We describe here extensive, previously unknown, genomic polymorphism in 120 regions, covering 19 autosomes and both sex chromosomes. Each contains duplication within multigene clusters. Of these, 108 are extremely polymorphic with multiple haplotypes.We used the genomic matching technique (GMT), previously used to characterise the major histocompatibility complex (MHC) and regulators of complement activation (RCA).This genome-wide extension of this technique enables the examination of many underlying cis, trans and epistatic interactions responsible for phenotypic differences especially in relation to individuality, evolution and disease susceptibility.The extent of the diversity could not have been predicted and suggests a new model of primate evolution based on conservation of polymorphism rather than de novo mutation. © 2013 Elsevier Inc.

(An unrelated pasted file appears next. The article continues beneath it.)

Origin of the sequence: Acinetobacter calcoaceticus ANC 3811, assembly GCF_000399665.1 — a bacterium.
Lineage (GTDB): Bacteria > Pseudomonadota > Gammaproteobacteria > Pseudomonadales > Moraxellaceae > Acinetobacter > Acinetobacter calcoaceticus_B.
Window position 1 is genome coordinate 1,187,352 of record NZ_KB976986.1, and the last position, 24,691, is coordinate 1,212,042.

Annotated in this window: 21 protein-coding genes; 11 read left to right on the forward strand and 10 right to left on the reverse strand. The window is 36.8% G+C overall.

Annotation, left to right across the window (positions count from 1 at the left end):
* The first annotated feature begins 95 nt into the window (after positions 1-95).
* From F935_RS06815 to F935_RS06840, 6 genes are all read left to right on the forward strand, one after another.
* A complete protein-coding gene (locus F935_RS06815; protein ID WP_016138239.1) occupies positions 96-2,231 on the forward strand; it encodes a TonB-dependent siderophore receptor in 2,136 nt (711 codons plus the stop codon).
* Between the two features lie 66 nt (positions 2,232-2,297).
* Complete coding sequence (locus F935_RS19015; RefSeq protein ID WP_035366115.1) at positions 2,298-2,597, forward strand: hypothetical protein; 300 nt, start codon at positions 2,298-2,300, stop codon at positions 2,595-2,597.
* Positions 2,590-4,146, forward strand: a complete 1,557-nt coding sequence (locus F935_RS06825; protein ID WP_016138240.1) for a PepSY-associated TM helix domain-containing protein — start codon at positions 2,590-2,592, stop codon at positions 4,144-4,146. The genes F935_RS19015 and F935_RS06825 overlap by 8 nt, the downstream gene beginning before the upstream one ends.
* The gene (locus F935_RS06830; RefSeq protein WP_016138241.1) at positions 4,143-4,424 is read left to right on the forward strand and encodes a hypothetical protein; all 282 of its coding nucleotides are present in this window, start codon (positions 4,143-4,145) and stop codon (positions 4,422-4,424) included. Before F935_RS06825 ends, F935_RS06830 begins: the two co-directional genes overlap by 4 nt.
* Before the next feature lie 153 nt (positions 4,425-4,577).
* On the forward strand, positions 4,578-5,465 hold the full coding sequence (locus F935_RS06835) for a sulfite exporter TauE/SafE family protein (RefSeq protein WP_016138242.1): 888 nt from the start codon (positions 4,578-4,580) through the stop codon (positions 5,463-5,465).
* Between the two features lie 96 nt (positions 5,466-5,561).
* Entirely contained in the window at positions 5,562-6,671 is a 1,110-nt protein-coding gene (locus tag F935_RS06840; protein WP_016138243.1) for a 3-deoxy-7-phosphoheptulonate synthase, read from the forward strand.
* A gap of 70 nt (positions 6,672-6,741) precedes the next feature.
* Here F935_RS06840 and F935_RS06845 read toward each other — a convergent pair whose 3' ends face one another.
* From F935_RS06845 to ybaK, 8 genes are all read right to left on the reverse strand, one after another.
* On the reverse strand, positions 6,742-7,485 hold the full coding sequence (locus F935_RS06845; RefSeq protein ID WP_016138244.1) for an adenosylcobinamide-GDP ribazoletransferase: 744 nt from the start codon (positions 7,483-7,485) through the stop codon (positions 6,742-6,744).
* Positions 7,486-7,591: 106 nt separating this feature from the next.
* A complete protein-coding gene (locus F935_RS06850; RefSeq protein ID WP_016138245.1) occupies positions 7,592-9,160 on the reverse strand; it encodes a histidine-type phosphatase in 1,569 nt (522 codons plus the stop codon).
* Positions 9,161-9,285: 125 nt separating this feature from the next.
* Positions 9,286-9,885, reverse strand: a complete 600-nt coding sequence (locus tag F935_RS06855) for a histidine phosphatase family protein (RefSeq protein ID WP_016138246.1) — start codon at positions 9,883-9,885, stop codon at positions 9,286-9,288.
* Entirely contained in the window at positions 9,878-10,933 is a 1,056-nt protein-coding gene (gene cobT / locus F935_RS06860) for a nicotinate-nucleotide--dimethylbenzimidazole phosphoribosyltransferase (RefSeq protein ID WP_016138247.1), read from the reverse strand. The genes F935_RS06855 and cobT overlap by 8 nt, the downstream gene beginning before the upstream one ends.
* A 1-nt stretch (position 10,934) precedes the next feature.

Mclure, C. A., Hinchliffe, P., Lester, S., Williamson, J. F., Millman, J. A., Keating, P. J., ... Dawkins, R. L. (2013). Genomic evolution and polymorphism: Segmental duplications and haplotypes at 108 regions on 21 chromosomes. Genomics, 102(1), 15-26. https://doi.org/10.1016/j.ygeno.2013.02.011